impossible to give a full list. Among the earlier ones were:
Richard Sears, Jr.,
Reuben C. Smith,
Among those whose service was chiefly between 1850 and 1870 were:
Joshua Atkins, Jr., George W. Howes,
Ira Buck, Solomon Howes,
Luther Buck, Gershom Jones,
Benjamin Clifford, Elijah Loveland,
William Clifford, Winslow Loveland,
Elijah Crosby, David E. Mayo,
Isaac Crosby, Hezekiah Mayo,
David H. Crowell, Lorenzo Mayo,
John Crowell, Alexander Nickerson, Jr.,
A. Judson Doane, David N. Nickerson,
Samuel H. Doane, George Nickerson,
Alfred Eldridge, Kingsbury Nickerson,
David J. Harding,
Hiram Harding, Sr. and Jr.
Nathan A. Harding,
Reuben C. Hawes,
Daniel H. Howes,
Starks W. Nickerson,
Zenas Nickerson, Jr.,
Levi D. Smith,
Reuben C. Smith, Jr.,
John Taylor, Jr.,
Joshua Taylor, Jr.,
Reuben C. Taylor,
To these should be added Charles Rockwell, who became an admiral
in the Navy.
Prior to 1860 and particularly early in the 19th century, shipbuilding
was carried on to some extent, small vessels being turned out of the
works. In 1845 six vessels were built and in 1855 fifteen. The business
of making salt by the evaporation of sea water was early established
here Extensive shallow vats were built along the shores of the bays,
equipped with movable roofs so that they could be covered on the ap-
proach of rain. The water was pumped into them by windmills. The
last works that were operated were those of Jesse Nickerson on the
neck where the hotel Chatham stood. These were closed about 1886.
In 1802 there were six salt works in the town; in 1837, 80, producing
annually 27,400 bushels, worth $8,220; in 1845, 54, producing 18,000 bush-
els; 'and in 1855, 14, producing 3,300 bushels. The industry ceased
to pay and began to decline when duties on salt were lowered, when
the State bounty was removed, when salt springs in New York and
elsewhere in the country came to be developed, and when the price of
pine lumber necessary in the construction of the works rose to a high
level. General manufacturing was never carried on here to any extent.
About 1800, however, there was a rope walk in the northern part of
the town and a tannery at the Old Harbor, which was closed about
1830. About 1840 there was a carding machine in the neighborhood of
the late Reuben Young. Windmills until comparatively recent years
were used for the grinding of grain. About 1800 there were six of these
in the town. Between 1850 and 1860 there were nine, two in South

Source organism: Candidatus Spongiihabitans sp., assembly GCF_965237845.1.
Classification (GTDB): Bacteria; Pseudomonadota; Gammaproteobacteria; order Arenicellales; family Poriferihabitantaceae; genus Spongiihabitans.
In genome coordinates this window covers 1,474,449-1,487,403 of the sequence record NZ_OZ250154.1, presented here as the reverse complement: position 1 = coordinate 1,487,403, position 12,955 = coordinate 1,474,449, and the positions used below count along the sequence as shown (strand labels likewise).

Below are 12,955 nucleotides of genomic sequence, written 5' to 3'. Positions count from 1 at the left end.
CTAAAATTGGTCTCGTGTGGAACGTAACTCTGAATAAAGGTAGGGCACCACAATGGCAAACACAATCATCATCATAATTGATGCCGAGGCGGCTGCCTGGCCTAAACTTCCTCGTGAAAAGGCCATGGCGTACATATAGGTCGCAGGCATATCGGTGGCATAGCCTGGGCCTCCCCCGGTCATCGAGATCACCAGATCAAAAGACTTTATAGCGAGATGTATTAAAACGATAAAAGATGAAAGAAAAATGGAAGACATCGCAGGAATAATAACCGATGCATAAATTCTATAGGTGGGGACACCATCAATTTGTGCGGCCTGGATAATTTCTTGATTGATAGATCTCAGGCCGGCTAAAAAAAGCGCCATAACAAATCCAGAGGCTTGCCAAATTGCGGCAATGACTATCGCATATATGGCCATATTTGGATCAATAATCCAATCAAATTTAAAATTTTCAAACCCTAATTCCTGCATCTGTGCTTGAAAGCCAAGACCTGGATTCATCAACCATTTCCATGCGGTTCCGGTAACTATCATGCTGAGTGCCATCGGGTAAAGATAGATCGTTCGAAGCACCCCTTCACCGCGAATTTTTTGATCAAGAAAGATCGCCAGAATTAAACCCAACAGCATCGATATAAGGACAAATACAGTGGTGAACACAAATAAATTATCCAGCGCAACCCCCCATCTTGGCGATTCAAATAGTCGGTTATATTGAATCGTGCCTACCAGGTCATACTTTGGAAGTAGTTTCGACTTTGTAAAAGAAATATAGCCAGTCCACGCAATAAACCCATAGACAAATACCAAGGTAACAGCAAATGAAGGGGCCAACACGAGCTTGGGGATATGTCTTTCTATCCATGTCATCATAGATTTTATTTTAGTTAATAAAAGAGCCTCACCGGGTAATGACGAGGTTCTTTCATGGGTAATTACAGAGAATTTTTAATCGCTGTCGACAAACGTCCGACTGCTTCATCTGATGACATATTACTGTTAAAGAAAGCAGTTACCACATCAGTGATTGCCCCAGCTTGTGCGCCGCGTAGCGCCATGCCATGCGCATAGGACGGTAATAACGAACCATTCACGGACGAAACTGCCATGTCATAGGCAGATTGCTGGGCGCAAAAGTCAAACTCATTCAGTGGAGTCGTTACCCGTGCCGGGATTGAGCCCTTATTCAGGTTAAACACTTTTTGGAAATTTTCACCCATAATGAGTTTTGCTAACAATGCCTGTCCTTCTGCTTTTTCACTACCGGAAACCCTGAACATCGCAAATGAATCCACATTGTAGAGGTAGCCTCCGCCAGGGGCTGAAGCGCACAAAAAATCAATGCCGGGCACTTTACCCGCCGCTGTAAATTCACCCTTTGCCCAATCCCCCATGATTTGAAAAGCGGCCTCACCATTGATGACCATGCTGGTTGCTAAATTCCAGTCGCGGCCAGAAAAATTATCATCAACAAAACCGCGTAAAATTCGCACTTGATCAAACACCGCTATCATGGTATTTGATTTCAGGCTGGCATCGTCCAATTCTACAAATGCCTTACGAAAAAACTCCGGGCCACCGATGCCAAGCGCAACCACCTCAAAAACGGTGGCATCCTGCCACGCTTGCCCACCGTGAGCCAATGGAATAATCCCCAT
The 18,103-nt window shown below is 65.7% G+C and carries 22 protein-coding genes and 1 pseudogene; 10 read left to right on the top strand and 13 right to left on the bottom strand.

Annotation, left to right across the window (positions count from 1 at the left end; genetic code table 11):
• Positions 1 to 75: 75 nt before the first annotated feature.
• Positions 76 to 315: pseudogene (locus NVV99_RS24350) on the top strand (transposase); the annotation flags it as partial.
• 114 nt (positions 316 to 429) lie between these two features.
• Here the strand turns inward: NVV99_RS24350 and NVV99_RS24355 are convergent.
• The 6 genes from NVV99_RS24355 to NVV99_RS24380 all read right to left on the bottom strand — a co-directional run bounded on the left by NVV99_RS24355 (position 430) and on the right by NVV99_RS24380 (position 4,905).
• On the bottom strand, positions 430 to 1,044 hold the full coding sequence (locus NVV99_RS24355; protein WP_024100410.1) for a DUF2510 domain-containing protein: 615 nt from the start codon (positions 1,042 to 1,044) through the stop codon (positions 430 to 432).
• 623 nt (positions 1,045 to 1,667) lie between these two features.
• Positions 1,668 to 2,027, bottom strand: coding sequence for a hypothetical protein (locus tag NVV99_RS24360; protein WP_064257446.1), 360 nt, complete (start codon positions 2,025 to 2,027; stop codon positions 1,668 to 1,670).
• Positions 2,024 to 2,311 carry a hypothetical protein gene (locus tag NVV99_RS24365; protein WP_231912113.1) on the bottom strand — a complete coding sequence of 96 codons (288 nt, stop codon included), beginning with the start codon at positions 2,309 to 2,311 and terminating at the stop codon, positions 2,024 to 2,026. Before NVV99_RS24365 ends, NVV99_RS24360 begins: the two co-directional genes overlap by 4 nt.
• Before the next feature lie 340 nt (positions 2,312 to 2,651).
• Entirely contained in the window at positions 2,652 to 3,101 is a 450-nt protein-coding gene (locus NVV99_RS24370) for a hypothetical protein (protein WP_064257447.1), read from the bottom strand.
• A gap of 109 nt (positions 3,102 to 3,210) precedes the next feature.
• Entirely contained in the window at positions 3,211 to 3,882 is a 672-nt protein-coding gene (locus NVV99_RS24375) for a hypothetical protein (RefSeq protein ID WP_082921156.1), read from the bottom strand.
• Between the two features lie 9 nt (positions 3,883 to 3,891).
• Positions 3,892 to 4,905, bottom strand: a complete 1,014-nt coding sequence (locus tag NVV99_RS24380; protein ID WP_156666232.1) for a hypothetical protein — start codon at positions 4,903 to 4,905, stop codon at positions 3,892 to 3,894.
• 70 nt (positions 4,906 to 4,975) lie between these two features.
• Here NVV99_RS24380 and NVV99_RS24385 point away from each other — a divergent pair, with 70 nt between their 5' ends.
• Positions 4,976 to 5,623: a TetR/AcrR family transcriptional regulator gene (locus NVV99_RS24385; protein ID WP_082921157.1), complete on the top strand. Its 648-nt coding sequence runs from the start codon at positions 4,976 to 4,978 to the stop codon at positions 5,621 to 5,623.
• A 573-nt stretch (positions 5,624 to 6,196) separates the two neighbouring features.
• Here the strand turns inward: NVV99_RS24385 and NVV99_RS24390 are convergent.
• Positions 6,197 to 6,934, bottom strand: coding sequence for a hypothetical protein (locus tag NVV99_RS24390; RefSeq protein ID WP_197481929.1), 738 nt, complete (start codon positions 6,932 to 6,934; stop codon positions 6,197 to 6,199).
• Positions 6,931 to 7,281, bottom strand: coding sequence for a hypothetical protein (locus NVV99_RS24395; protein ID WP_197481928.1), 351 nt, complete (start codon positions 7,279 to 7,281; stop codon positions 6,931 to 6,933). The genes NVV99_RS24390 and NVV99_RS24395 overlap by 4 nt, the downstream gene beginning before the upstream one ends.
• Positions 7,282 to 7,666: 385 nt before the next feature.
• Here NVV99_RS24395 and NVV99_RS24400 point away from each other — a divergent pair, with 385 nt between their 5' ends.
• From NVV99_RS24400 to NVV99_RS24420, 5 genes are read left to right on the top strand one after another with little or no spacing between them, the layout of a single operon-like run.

Chatham, one kept by Eben Bearse and one by Seth Bearse, one on
the North road west of the old burying ground, at one time owned by
Joshua Crowell and later kept by Stephen Ryder, one in West Chat-
ham kept by Ezekiel Young, one near the Oyster Pond, one on the
Stage Harbor road kept by Christopher Taylor and later by Oliver El-
dredge and Zenas Nickerson (the last one operated in the town), one
near the Lights, one at the Old Harbor and one at Chathamport.
Among the early stores, mostly for the sale of general merchandise,
were those of Ezra Crowell, known as "Squire Crow," John Topping
and Isaiah Nye, near the old meeting house; Zoeth Nickerson, on the
North road east of the East Harwich meeting house; Christopher Ryder
and Enos Kent in Chathamport; Thacher Ryder, Zenas Atkins and Cap-
tain Benjamin F. Freeman in North Chatham; Stephen G. Davis, who
about 1830 established himself in West Chatham on the Oyster Pond
river near where it turns to the south; Daniel Howes, who succeeded
Davis and afterwards moved the store to the main road; Nabby C.
Taylor, widow of Reuben C. Taylor, also in West Chatham; Levi and
Hiram T. Eldridge in South Chatham. In the village the first stores
were probably those of Elisha Hopkins on Stage Neck and Richard
Sears near the Soldiers' Monument. Others that followed were those
of Josiah Hardy at his wharf near the Lights, Charlotte W. Hallett and
her son, Solomon E. Hallett, Ziba Nickerson, Sullivan Rogers (tin, sheet
iron and other hardware), Edward Howard (tailor), Samuel M. Atwood
(market), Washington Taylor; Levi Atwood (long town clerk, clerk of
the Congregational Church and familiar with the history of the town),
south of the head of the Oyster Pond, and in the same locality the
lumber yard of John Emery; while north of the head of the Oyster Pond
was the crowded store of David Howes, where everything seemed ill-
arranged and in disorder, but from which no customer ever went away
empty-handed, no matter how out of date or unusual the article he de-
sired. Some of the earlier stores sold liquor and in that respect
served the purpose of taverns. In the vicinity of the old meeting
house, the Widow Knowles long kept a tavern, which was resorted to
at times of general training and on other public occasions.
In the early history of the town there was much that dif-
fered from present conditions. Reaping was done with the
sickle. The clothing and the coverings for the beds were of
wool or flax and chiefly made at home. The large and small spinning